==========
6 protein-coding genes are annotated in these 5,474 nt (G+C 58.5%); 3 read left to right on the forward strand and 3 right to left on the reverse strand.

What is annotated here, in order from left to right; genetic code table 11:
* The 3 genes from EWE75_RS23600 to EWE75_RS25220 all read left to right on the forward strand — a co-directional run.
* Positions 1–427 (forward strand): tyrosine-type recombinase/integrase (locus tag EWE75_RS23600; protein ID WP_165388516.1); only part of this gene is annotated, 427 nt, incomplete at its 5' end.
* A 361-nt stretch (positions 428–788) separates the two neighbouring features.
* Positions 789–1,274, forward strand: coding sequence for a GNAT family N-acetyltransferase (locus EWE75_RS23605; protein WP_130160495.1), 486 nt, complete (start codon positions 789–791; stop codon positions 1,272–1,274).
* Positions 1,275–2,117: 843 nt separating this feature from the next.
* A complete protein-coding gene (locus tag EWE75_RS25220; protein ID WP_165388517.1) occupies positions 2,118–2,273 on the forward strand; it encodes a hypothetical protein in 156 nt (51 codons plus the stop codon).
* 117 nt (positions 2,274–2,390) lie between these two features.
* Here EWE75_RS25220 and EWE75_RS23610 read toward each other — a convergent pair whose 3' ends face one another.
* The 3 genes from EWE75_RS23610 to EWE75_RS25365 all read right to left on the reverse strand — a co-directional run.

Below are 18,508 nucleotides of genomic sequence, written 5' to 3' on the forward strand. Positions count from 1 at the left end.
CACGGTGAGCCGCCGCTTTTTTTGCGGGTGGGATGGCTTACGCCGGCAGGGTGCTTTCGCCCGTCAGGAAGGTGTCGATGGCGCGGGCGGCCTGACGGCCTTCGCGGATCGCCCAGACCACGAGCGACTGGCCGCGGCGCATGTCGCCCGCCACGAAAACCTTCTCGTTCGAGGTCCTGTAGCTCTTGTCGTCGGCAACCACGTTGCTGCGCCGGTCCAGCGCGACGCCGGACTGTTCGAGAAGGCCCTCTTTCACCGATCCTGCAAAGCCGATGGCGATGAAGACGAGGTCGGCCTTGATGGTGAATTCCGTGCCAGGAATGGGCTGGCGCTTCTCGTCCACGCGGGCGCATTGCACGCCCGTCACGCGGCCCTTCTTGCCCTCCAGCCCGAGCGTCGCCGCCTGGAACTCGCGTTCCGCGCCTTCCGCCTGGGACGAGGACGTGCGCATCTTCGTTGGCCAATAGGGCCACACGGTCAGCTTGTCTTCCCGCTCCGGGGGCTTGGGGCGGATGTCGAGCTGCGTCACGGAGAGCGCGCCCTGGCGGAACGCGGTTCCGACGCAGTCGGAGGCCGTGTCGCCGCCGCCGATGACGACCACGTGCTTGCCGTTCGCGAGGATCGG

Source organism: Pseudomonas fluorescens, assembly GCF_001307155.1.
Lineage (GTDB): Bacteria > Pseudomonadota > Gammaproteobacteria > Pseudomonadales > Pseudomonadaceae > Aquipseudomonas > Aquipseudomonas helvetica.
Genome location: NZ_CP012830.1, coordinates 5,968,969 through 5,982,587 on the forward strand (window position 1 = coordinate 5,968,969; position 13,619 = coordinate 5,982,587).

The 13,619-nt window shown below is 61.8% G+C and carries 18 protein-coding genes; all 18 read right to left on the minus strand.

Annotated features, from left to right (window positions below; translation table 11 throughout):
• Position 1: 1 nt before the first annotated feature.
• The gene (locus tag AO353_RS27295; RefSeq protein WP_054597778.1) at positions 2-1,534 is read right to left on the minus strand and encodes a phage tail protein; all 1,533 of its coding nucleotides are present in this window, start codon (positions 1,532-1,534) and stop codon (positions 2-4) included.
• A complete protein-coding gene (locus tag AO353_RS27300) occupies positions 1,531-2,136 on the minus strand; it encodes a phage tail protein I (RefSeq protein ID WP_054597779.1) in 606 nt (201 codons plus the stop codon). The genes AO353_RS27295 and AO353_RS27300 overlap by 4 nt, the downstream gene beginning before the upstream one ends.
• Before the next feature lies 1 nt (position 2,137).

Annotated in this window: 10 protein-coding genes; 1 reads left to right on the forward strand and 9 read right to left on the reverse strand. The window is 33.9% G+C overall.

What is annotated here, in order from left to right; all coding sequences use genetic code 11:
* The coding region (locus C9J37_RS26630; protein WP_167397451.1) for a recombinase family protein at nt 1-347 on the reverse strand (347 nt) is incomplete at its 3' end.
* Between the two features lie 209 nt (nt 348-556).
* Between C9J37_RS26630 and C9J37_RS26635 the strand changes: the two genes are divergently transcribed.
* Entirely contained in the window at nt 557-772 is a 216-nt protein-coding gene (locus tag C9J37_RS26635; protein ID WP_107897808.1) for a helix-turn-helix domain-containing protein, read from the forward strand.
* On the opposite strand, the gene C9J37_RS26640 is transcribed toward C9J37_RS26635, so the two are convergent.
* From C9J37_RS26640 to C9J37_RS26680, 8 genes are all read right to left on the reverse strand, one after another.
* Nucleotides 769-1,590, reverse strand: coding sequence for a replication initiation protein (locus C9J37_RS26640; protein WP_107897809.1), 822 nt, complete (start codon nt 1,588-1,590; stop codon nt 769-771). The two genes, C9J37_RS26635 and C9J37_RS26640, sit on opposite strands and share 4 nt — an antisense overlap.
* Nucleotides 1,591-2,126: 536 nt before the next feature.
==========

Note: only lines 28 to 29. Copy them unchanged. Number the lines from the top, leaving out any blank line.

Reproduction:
* Entirely contained in the window at nt 557-772 is a 216-nt protein-coding gene (locus tag C9J37_RS26635; protein ID WP_107897808.1) for a helix-turn-helix domain-containing protein, read from the forward strand.
* On the opposite strand, the gene C9J37_RS26640 is transcribed toward C9J37_RS26635, so the two are convergent.